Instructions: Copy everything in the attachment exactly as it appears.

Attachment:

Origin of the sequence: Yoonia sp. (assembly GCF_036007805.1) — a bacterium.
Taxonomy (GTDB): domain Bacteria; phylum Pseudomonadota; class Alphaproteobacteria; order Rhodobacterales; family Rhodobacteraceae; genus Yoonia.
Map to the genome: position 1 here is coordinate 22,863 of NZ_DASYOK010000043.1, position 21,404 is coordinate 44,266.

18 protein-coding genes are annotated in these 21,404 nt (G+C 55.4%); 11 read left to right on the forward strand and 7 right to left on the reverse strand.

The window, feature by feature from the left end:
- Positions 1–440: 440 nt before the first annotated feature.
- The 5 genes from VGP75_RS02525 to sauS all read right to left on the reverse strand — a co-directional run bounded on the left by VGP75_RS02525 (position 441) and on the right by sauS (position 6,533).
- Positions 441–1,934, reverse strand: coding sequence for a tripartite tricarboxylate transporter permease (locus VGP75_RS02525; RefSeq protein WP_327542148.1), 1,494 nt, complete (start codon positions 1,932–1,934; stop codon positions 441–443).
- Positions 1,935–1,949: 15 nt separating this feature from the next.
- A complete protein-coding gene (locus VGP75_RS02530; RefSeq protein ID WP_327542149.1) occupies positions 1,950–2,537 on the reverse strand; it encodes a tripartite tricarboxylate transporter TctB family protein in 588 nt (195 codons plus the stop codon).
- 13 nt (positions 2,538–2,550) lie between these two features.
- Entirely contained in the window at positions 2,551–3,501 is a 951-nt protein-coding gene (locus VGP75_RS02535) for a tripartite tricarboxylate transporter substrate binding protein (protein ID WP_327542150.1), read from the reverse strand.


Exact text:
Origin of the sequence: Yoonia sp. (assembly GCF_036007805.1) — a bacterium.
Taxonomy (GTDB): domain Bacteria; phylum Pseudomonadota; class Alphaproteobacteria; order Rhodobacterales; family Rhodobacteraceae; genus Yoonia.
Map to the genome: position 1 here is coordinate 22,863 of NZ_DASYOK010000043.1, position 21,404 is coordinate 44,266.

18 protein-coding genes are annotated in these 21,404 nt (G+C 55.4%); 11 read left to right on the forward strand and 7 right to left on the reverse strand.

The window, feature by feature from the left end:
- Positions 1–440: 440 nt before the first annotated feature.
- The 5 genes from VGP75_RS02525 to sauS all read right to left on the reverse strand — a co-directional run bounded on the left by VGP75_RS02525 (position 441) and on the right by sauS (position 6,533).
- Positions 441–1,934, reverse strand: coding sequence for a tripartite tricarboxylate transporter permease (locus VGP75_RS02525; RefSeq protein WP_327542148.1), 1,494 nt, complete (start codon positions 1,932–1,934; stop codon positions 441–443).
- Positions 1,935–1,949: 15 nt separating this feature from the next.
- A complete protein-coding gene (locus VGP75_RS02530; RefSeq protein ID WP_327542149.1) occupies positions 1,950–2,537 on the reverse strand; it encodes a tripartite tricarboxylate transporter TctB family protein in 588 nt (195 codons plus the stop codon).
- 13 nt (positions 2,538–2,550) lie between these two features.
- Entirely contained in the window at positions 2,551–3,501 is a 951-nt protein-coding gene (locus VGP75_RS02535) for a tripartite tricarboxylate transporter substrate binding protein (protein ID WP_327542150.1), read from the reverse strand.